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New leaders of the European Union

With the last obstacle to the ratification of the Lisbon Treaty removed last month, the top EU jobs are rapidly being filled in Brussels. On 20 November, at an extraordinary summit held over dinner, European heads of state expressed their support for Herman van Rompuy as President of the Council of the European Union and for Baroness Catherine Ashton as High Representative for Foreign Affairs and concurrently as a vice-president of the European Commission.

Both van Rompuy, acting as Belgian Prime Minister at the moment of appointment in the EU position, and Baroness Ashton, acting as EU Trade Commissioner for the past year, are described in the international press as “quiet diplomats”. This is actually also the core criticism coming from most analysts on this executive decision. The choice for the two positions is said to reflect the reluctance of European heads of state to choose high-level charismatic EU leaders, out of fear of being outshadowed by the latter.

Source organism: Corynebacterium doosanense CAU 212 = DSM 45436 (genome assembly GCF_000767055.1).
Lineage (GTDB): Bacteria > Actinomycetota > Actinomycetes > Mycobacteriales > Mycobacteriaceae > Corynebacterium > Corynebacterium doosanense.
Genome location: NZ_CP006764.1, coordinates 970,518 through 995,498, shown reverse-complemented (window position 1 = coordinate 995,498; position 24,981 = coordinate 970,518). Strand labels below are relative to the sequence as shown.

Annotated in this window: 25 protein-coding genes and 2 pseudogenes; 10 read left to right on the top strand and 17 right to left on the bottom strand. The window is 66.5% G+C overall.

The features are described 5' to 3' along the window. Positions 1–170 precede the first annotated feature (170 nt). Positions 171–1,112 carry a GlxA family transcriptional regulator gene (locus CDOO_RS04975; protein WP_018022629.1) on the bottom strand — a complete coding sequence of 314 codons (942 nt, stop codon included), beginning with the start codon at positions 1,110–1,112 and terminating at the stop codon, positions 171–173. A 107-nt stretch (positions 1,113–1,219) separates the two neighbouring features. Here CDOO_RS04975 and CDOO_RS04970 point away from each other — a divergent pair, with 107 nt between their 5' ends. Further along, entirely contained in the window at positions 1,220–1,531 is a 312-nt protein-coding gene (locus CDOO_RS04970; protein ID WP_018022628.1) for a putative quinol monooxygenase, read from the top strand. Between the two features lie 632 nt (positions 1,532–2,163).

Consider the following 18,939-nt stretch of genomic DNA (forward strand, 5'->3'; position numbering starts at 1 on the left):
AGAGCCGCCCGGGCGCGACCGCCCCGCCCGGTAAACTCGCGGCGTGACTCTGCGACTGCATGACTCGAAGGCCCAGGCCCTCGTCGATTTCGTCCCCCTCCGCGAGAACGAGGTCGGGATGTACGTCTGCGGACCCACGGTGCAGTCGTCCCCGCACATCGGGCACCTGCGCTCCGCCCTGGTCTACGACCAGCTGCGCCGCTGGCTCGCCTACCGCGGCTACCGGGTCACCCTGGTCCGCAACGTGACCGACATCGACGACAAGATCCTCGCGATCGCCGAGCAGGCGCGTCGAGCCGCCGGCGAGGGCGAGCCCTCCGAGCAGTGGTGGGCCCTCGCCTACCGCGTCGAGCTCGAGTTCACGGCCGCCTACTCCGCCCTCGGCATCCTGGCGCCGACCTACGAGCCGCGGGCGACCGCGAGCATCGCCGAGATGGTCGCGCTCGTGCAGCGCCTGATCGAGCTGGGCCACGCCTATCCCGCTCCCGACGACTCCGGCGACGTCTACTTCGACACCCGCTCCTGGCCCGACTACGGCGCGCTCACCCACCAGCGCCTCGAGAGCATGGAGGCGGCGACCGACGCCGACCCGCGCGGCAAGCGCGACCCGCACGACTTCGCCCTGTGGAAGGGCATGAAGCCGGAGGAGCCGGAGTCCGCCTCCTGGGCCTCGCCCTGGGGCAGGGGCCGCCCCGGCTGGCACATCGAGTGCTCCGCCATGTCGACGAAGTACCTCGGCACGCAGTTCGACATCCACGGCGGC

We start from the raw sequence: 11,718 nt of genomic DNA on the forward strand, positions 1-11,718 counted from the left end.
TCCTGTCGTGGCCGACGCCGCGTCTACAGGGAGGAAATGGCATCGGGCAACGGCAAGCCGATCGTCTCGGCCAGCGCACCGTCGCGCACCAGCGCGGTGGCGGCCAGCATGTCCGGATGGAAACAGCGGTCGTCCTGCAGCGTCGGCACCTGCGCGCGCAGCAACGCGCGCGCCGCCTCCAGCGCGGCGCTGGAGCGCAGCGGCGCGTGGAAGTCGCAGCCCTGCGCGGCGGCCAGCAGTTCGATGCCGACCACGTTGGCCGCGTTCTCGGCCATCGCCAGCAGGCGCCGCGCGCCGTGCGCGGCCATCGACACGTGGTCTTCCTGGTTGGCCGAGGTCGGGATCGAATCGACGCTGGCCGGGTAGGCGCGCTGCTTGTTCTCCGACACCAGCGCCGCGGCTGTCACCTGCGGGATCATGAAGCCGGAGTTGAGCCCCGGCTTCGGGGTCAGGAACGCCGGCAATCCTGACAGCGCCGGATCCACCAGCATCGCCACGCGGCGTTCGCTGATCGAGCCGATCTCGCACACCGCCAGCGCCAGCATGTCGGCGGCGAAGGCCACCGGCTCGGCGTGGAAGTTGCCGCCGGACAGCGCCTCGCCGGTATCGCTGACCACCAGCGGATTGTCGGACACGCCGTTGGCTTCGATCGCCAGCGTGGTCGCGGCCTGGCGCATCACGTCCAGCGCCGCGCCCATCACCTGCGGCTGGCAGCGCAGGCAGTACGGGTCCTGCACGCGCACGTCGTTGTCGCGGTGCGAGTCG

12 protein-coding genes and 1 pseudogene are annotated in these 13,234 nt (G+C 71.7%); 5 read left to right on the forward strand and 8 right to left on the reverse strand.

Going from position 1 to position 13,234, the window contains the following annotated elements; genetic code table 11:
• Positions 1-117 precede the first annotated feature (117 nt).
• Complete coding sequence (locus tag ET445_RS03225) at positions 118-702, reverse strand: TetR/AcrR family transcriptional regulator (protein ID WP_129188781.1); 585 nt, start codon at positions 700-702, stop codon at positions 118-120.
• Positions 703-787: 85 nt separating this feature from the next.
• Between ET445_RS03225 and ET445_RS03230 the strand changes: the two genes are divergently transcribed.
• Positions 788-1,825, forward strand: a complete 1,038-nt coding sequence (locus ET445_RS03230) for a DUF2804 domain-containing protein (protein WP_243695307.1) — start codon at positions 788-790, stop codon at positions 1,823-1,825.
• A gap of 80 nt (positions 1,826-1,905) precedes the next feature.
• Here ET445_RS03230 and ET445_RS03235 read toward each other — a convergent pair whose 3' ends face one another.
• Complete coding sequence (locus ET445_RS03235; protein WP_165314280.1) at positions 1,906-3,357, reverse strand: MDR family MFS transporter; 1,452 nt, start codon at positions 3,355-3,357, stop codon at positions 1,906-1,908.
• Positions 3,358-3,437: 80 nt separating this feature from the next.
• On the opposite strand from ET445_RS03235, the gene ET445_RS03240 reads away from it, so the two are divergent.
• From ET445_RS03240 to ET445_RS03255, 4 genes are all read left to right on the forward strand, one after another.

Though more low-key in style when compared to former counter-candidates like Tony Blair or Jean-Claude Juncker, van Rompuy possesses one very important quality: he is a pragmatic consensus builder. Judging on the role that the President of the Council has to play under the Lisbon Treaty, it is hopefully this very skill that convinced European leaders that the former Belgian Prime Minster is the best candidate for the top job.

As far as Baroness Ashton is concerned, she will need a vote of approval from the European Parliament, together with the new European Commission. So far, her nomination already triggered a host of negative reactions in the European legislative. It will be interesting to follow these developments.

European Commission